Academic Resources for Religious/Philosophical/Scriptural Study

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Academic resources are those sources written by experts in that respective topic or field.  These academically-leaning sources can include encyclopedias, journal articles, scientific research papers, academic dictionaries, and so forth.  Generally, these do not include blogs, magazines, radio broadcasts, tv shows, and common websites.  If in doubt, you can ask yourself these questions:

  • Does the author have at least a master’s degree in the field?
  • Does the source take an academic approach (for in-depth research) or a popular approach (for general audience)?
  • Does the content directly relate to the topic and offer new information (rather than just repeating old information)?
  • Does the article content go beyond mere opinion (e.g., an op-ed article in a newspaper) and prove the author’s viewpoint with scientific research or demonstrable facts?


Commentaries are books written by experts of scripture.  They will take a book of scripture and carefully discuss it by chapter, verse, or phrase.  You can select from technical, pastoral, or devotional commentaries.  Here are some definitions of those:

  • Technical commentaries: in-depth, detailed, sometimes lengthy, and tend to examine Greek and Hebrew
  • Pastoral commentaries: a balanced approach that focuses on the most significant technical issues, while also applying the text for sermons and everyday life
  • Devotional commentaries: a personal, reflective approach that emphasizes practical application for everyday life

For example, a helpful list of commentaries for every book of the Bible is available here:  You can also see how each commentary is classified according to the categories I defined above.



Academic journal articles have a complex title, but do not be afraid of that. To start, they are not “journals” like people write in at bedtime; they are not journals of self-expression.  In short, academic journals are “magazines for academic research.” Unlike common magazines that you’d find in a store, however, academic journals take a very careful, in-depth approach to topics.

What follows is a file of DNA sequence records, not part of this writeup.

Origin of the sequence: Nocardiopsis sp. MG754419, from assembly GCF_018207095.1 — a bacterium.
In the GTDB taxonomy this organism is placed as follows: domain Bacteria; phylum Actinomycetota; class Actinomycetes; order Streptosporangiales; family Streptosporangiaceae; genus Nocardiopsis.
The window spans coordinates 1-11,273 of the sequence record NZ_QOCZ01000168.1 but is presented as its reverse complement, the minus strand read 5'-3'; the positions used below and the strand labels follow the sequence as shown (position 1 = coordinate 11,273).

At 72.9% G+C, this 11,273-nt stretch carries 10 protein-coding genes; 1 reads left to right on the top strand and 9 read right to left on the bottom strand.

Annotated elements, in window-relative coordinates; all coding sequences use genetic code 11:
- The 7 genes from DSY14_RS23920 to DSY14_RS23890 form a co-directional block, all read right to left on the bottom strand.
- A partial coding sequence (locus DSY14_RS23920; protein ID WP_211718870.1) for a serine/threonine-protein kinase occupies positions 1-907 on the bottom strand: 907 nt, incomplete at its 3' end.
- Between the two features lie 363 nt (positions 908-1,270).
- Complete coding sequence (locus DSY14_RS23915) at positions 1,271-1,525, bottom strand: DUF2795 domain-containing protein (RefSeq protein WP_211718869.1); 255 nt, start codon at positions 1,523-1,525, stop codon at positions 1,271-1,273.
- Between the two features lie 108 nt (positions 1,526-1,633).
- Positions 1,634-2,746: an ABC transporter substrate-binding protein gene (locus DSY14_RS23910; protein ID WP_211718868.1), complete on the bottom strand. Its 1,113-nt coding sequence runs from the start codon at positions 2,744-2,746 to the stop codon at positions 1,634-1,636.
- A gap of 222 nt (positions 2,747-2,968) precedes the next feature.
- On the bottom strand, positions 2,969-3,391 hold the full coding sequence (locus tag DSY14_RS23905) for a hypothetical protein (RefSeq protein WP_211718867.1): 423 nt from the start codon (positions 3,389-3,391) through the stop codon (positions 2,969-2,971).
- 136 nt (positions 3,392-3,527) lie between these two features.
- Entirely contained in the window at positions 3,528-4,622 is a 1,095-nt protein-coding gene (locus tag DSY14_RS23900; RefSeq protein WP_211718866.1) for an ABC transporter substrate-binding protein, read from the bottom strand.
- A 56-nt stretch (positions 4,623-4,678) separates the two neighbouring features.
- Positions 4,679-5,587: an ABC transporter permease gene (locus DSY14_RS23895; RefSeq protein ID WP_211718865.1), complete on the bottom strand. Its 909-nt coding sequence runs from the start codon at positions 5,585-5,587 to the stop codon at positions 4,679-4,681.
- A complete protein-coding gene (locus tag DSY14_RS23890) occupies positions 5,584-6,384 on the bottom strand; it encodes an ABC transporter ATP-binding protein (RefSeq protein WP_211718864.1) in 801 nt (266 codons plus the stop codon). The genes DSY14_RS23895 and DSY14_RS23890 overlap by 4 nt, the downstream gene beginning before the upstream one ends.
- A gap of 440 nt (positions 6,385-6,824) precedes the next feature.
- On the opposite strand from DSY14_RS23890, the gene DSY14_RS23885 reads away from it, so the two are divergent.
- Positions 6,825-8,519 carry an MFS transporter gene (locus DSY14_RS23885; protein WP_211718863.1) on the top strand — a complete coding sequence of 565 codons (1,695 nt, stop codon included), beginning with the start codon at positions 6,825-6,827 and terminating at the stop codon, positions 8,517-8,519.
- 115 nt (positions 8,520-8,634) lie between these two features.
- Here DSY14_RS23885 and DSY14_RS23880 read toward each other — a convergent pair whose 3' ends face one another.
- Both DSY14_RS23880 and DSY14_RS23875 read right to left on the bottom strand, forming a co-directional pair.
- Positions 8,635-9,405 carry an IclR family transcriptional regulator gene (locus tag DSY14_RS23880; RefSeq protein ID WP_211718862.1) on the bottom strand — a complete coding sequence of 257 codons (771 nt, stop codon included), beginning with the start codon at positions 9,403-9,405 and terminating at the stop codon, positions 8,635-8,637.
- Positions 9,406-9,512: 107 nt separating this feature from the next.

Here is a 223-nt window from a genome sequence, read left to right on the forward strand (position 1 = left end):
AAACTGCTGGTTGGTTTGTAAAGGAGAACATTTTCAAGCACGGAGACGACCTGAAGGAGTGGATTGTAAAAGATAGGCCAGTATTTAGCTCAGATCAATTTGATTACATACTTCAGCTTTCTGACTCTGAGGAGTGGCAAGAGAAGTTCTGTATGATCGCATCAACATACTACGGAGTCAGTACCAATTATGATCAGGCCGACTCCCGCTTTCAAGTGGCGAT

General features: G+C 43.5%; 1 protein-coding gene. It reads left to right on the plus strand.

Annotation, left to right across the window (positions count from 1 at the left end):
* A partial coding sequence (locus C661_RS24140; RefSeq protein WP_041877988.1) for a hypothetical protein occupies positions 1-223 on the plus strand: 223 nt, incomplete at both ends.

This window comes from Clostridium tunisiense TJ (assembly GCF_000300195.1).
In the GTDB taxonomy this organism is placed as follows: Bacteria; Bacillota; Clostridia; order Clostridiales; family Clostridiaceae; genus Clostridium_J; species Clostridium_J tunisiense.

In most academic journal articles, the research is original, and the article goes through a thorough vetting process.  This is why they are sometimes called “peer-reviewed” journals; a researcher or professor will submit an article, and before it is published, a number of his/her peers will verify the value of that article.  This does not mean that every journal article is correct.  However, it does mean that the article offers an important perspective, and other experts agree that it needs to be considered.



Academic journal articles tend to take 6-12 months to be published. They have the unique advantage of being published faster than books, which can often take a year or more.  For that reason, journal articles (which are published recently) tend to be the most recent and up-to-date scholarship on a particular topic.  For that reason, you generally want to use journal articles from the last 10 years or so — though exceptions can be made for significant contributions in the more distant past.  Old journal articles (e.g., “A New Look at Paul’s View of Mission” from 1962) does not offer as much as a recent journal article (e.g., “The Connection between Pauline Missiology and Pneumatology” from 2016), since old content eventually finds its way into books.  The 2016 article would be “hot off the press.”


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